Most companies reacted by pulling inward toward what they knew and could control. This natural but flawed tendency – born of a belief that broader geotech issues are not core business concerns – gave leaders a misleading sense that their teams could still parse risks and opportunities into discrete, understandable nuggets. However, specialized planning and response groups no longer suffice amidst the speed and complexity of the geotech world. The interwoven flows of everything from capital and energy to data and genetic material require more flexible and faster ways to understand and respond to multifaceted disruptions.

5 strategic capabilities for the geotech world

Like the Boeing example, companies must allow business units to tailor responses to their unique realities. However, in the world Boeing, Micron and others inhabit today, these efforts must be infused across the entire organization at far greater speeds and in a more complex technological and geopolitical environment. Each unit needs to sense the rapidly evolving geotech trends that cause shifts in its operating environment, synthesize insights to understand potential risks, seize opportunities and help transform the organization to embrace changes sustainably.

To accomplish this, companies need to integrate five strategic capabilities:

  • Foresight and system-thinking evaluation. Deploying a forward-looking approach to developments and challenges taking into account interdependencies of the geotech forces that cause the five Cs of tectonic shifts in the company’s ecosystem – China, COVID-19-like bioshocks, climate change, cybersecurity, and cognitive and crypto technologies.
  • Data-driven best practices benchmarking. Evaluating and comparing practices against global leaders to test risk management and internal readiness with hard metrics dashboards.
  • Simulations of actors and positions. Envisioning more resilient roadmaps for portfolios, supply chains and market positions with new prioritization, configuration and partnerships.
  • Integration of geotech considerations. Incorporating geotechnical factors into headquarters and business unit budgets and execution strategies (e.g. investing in intelligent supply chain management or replacing mega-factories with nano-factory networks).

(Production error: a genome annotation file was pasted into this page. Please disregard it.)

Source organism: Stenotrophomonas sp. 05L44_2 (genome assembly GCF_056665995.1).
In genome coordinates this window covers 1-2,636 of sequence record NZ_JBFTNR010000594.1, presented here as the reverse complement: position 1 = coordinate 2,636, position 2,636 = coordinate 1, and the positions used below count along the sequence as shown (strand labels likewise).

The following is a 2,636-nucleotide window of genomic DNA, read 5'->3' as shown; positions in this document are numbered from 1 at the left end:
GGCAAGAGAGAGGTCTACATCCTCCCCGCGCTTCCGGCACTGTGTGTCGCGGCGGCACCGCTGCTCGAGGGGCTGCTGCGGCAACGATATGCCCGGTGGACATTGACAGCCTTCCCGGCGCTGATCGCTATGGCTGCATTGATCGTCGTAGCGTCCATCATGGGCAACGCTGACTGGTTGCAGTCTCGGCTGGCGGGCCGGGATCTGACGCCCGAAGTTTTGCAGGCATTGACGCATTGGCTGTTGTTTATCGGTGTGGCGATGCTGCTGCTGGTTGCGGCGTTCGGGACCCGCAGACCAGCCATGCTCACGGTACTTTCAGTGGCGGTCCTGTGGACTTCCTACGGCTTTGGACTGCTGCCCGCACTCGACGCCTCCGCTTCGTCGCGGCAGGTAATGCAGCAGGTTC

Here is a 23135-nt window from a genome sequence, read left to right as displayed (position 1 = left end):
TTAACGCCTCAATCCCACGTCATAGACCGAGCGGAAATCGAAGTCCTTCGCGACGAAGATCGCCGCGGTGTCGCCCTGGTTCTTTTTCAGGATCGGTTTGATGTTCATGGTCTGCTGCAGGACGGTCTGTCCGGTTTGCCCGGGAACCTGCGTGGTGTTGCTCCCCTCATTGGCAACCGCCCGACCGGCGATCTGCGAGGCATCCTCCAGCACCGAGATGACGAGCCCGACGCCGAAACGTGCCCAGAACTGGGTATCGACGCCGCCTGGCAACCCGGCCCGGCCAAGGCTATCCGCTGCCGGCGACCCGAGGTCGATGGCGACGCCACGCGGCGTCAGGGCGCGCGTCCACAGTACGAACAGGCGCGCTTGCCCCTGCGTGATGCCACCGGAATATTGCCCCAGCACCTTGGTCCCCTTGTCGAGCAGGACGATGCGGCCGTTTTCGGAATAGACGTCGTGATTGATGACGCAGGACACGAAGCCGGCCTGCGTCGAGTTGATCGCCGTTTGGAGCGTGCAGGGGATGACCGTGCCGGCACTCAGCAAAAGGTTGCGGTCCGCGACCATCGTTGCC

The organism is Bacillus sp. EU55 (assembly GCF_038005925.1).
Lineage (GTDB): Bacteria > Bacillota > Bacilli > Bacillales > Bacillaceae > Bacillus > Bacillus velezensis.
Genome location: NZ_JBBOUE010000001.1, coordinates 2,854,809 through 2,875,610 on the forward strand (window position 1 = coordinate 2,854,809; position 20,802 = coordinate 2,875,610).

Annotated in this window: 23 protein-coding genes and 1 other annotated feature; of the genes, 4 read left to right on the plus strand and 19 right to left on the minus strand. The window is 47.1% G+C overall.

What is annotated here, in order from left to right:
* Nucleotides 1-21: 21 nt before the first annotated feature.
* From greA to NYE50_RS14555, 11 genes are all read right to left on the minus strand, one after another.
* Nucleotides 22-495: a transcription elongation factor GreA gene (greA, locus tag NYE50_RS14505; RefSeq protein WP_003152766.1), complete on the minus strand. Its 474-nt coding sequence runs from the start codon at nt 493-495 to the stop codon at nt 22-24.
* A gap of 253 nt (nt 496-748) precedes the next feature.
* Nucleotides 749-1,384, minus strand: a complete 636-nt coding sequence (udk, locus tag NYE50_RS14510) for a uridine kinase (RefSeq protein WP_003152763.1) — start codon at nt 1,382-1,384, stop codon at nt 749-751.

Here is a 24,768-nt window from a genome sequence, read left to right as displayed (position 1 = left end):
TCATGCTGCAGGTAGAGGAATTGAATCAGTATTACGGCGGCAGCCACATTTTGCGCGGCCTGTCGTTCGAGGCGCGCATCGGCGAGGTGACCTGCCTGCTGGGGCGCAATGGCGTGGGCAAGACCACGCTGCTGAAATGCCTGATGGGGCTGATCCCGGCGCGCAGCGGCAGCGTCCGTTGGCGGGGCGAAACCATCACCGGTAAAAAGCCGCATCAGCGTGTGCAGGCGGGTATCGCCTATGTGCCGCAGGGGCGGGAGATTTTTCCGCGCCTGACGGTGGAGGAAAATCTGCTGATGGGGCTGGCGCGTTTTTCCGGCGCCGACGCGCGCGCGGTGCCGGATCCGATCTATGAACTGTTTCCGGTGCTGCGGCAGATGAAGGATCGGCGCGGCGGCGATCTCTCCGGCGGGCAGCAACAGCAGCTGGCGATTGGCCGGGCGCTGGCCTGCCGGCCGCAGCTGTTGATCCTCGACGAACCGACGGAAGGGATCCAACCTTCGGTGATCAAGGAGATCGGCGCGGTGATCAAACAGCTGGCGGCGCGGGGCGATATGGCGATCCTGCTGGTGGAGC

• Creating geotech response teams. Establishing special groups that orchestrate, anchor, calibrate and manage the first four capabilities across functional stovepipes and markets, assuring return-on-investment (ROI) resilience and business continuity.
Five strategic capabilities for a geotech world.
Five strategic capabilities for a geotech world. Image: Cambrian Futures

Geotech response teams

Geotech response teams build on Boeing’s initiatives by integrating these five strategic capabilities into every facet of a company’s operations. Effective geotech response teams will employ multidisciplinary expertise across fields as varied as cognitive tech, anthropology, climate science and national security.

They will carry enough credibility (e.g. through board mandates and C-suite ties) to work on equal terms with established departments, so their insights feed back into the supply chain, legal, risk management and other expert groups as they synthesize resilient positions and diffuse them into daily practice. They will pick up signals from the front lines of their respective fields, so companies will need to build structures to accommodate decentralized teams of physical and digital “feelers” that can network locally and globally.

By infusing these new strategic capabilities company-wide, Geotech response teams will help every division at every level generate the geotech-ready strategies necessary for future growth, resilience and ROI assurance.